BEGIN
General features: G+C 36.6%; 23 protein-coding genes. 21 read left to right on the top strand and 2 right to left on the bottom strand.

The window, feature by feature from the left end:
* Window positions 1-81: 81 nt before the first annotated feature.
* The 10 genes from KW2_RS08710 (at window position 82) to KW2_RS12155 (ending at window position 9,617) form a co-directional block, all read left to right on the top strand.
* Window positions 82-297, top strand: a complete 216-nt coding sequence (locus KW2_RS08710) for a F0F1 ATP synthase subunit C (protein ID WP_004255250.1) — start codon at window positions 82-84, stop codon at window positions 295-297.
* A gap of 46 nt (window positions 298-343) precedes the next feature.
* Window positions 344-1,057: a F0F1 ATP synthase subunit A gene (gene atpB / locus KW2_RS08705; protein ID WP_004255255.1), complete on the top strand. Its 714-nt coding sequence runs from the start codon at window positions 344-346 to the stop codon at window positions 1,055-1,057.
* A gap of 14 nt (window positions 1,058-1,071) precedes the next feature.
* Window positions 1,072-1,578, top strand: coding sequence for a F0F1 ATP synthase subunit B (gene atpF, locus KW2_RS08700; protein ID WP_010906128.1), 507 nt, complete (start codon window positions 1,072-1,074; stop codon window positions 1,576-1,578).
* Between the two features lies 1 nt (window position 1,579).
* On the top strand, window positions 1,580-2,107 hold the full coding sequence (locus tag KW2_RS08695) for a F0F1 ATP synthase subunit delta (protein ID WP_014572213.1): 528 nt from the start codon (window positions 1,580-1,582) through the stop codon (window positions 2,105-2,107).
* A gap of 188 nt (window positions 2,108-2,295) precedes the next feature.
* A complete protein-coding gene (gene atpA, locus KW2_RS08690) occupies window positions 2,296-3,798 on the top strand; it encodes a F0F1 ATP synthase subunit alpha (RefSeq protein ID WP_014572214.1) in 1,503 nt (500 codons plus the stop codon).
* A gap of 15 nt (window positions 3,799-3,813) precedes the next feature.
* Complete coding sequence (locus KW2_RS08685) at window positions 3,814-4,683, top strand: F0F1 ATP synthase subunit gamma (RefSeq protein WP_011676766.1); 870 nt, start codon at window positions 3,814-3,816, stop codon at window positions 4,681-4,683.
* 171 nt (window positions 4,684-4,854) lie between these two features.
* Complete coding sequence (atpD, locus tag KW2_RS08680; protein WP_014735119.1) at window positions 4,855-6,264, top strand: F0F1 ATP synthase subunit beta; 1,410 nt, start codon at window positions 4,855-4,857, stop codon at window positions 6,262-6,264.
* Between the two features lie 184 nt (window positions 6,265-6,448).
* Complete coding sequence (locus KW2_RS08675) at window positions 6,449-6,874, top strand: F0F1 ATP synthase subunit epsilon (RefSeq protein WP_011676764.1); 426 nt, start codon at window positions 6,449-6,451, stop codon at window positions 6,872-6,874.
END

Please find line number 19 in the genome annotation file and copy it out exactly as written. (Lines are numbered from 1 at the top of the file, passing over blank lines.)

* Complete coding sequence (locus KW2_RS08675) at window positions 6,449-6,874, top strand: F0F1 ATP synthase subunit epsilon (RefSeq protein WP_011676764.1); 426 nt, start codon at window positions 6,449-6,451, stop codon at window positions 6,872-6,874.